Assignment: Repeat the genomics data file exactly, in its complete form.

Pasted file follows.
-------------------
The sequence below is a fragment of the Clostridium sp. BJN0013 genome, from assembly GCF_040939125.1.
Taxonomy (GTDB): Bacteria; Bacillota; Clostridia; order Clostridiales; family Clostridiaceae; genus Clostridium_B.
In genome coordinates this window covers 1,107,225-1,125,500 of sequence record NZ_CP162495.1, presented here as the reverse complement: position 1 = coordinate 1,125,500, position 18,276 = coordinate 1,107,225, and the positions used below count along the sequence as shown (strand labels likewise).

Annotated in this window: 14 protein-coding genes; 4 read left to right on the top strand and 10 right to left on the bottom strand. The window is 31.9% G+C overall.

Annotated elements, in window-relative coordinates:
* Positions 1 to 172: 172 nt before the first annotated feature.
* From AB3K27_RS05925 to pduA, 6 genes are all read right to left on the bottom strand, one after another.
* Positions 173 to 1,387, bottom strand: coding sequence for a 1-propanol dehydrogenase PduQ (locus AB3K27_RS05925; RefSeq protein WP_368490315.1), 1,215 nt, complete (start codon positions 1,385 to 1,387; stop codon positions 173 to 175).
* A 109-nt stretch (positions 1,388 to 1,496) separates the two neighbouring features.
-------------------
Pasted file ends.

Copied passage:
The sequence below is a fragment of the Clostridium sp. BJN0013 genome, from assembly GCF_040939125.1.
Taxonomy (GTDB): Bacteria; Bacillota; Clostridia; order Clostridiales; family Clostridiaceae; genus Clostridium_B.
In genome coordinates this window covers 1,107,225-1,125,500 of sequence record NZ_CP162495.1, presented here as the reverse complement: position 1 = coordinate 1,125,500, position 18,276 = coordinate 1,107,225, and the positions used below count along the sequence as shown (strand labels likewise).

Annotated in this window: 14 protein-coding genes; 4 read left to right on the top strand and 10 right to left on the bottom strand. The window is 31.9% G+C overall.

Annotated elements, in window-relative coordinates:
* Positions 1 to 172: 172 nt before the first annotated feature.
* From AB3K27_RS05925 to pduA, 6 genes are all read right to left on the bottom strand, one after another.
* Positions 173 to 1,387, bottom strand: coding sequence for a 1-propanol dehydrogenase PduQ (locus AB3K27_RS05925; RefSeq protein WP_368490315.1), 1,215 nt, complete (start codon positions 1,385 to 1,387; stop codon positions 173 to 175).
* A 109-nt stretch (positions 1,388 to 1,496) separates the two neighbouring features.